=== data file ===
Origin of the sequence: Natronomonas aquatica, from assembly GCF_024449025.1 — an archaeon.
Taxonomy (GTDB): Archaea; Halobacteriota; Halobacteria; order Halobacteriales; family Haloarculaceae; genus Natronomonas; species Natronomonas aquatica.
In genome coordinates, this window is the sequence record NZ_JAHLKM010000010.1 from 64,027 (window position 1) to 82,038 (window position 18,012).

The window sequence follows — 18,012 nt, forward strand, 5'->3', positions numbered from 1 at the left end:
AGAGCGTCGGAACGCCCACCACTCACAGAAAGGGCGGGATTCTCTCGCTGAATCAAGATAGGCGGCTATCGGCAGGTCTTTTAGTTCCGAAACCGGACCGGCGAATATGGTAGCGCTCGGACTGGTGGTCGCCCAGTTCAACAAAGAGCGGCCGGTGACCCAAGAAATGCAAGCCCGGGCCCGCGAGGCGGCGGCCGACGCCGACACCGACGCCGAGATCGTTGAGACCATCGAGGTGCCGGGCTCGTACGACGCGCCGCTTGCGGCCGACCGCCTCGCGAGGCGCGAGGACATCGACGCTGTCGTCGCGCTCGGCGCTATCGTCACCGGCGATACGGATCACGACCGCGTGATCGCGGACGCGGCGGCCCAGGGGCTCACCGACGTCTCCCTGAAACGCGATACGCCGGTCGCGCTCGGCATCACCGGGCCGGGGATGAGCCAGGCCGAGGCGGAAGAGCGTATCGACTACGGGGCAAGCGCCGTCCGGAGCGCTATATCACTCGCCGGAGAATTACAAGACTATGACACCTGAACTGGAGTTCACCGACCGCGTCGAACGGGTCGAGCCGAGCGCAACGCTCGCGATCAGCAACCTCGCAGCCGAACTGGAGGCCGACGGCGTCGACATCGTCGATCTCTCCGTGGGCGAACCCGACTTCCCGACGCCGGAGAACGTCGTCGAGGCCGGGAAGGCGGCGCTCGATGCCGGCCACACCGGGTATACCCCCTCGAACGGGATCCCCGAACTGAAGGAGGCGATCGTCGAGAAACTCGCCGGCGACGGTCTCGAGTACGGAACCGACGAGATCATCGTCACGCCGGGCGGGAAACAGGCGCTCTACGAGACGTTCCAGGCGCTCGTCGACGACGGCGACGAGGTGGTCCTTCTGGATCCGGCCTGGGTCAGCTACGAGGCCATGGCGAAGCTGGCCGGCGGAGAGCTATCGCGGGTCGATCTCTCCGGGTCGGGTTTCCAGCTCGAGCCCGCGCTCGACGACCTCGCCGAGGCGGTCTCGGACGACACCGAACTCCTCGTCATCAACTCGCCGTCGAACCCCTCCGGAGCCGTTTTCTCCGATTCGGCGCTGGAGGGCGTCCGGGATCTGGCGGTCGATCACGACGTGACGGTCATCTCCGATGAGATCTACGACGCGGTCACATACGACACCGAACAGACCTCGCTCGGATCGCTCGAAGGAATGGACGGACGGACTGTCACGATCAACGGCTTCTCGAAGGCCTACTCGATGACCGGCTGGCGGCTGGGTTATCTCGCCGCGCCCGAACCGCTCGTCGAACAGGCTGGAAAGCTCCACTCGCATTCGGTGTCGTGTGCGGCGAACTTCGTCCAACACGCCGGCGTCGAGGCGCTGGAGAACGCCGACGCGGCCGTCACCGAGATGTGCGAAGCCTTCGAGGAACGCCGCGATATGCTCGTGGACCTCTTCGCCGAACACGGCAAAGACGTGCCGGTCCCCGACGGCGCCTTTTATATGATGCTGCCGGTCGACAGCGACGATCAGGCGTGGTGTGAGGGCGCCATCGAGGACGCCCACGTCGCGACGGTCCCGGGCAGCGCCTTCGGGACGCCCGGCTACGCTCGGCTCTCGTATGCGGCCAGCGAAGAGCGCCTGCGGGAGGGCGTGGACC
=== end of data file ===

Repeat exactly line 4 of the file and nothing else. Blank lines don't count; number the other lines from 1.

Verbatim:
The window sequence follows — 18,012 nt, forward strand, 5'->3', positions numbered from 1 at the left end: